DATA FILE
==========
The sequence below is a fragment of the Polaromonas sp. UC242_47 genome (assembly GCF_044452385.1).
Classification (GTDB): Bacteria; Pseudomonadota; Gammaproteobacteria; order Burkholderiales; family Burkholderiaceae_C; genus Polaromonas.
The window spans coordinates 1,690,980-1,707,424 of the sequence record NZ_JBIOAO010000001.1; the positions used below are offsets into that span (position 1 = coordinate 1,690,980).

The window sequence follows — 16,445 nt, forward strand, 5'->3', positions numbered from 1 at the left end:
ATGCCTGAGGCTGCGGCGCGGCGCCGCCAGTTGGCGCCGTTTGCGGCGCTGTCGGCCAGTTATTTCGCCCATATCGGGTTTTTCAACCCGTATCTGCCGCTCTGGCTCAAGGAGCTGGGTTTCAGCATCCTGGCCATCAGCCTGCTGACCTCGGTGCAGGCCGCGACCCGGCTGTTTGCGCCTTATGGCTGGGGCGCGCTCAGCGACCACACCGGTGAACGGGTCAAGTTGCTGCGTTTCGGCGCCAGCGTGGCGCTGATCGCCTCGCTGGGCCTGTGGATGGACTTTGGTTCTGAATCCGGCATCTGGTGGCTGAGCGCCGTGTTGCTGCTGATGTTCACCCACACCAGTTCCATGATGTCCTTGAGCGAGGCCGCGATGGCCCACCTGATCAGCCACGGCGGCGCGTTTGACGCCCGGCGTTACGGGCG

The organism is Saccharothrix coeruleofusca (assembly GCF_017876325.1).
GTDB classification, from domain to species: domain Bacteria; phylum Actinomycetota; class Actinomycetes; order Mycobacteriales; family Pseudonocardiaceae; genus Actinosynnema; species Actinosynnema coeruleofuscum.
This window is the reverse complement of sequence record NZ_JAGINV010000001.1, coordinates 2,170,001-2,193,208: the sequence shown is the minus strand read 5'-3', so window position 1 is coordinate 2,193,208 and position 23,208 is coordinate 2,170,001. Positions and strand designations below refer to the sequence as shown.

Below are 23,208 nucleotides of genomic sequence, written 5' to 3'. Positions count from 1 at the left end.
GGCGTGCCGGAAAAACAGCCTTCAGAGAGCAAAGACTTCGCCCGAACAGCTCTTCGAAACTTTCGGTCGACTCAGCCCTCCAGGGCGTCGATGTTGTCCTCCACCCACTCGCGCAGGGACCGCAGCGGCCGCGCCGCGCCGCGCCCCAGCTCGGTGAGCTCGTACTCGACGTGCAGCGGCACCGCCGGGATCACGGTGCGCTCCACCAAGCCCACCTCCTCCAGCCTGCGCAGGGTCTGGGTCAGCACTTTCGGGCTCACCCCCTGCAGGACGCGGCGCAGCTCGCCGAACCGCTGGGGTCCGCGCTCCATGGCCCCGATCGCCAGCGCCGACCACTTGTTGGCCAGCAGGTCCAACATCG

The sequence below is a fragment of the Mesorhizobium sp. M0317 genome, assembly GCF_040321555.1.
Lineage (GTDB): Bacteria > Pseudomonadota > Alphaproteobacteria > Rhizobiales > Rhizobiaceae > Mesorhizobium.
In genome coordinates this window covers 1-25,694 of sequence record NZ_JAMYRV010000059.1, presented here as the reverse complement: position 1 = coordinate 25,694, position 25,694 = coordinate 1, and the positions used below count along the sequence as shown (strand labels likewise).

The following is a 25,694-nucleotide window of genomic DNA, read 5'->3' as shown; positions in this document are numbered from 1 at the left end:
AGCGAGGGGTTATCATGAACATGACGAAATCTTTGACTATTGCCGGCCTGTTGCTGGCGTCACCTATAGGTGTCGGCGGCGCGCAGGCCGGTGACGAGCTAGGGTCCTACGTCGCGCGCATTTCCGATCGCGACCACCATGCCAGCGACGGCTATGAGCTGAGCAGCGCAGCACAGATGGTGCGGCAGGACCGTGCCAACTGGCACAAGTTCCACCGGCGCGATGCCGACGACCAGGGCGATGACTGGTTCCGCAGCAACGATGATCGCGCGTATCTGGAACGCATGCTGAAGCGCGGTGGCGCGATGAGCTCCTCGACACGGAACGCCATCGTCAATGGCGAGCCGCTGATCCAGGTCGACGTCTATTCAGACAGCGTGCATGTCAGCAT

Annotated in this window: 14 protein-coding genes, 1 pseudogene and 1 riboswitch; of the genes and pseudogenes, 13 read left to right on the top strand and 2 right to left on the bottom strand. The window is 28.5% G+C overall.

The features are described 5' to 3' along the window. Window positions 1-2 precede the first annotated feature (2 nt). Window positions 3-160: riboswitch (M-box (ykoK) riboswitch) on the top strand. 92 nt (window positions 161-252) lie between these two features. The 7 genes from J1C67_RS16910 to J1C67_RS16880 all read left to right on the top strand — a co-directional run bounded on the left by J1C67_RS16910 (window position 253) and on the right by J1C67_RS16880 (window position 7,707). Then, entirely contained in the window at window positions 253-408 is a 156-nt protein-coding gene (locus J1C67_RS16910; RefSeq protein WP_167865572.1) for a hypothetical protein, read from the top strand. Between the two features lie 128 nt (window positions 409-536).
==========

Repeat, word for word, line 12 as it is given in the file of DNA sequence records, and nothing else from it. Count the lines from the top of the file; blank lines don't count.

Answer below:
Lineage (GTDB): Bacteria > Pseudomonadota > Alphaproteobacteria > Rhizobiales > Rhizobiaceae > Mesorhizobium.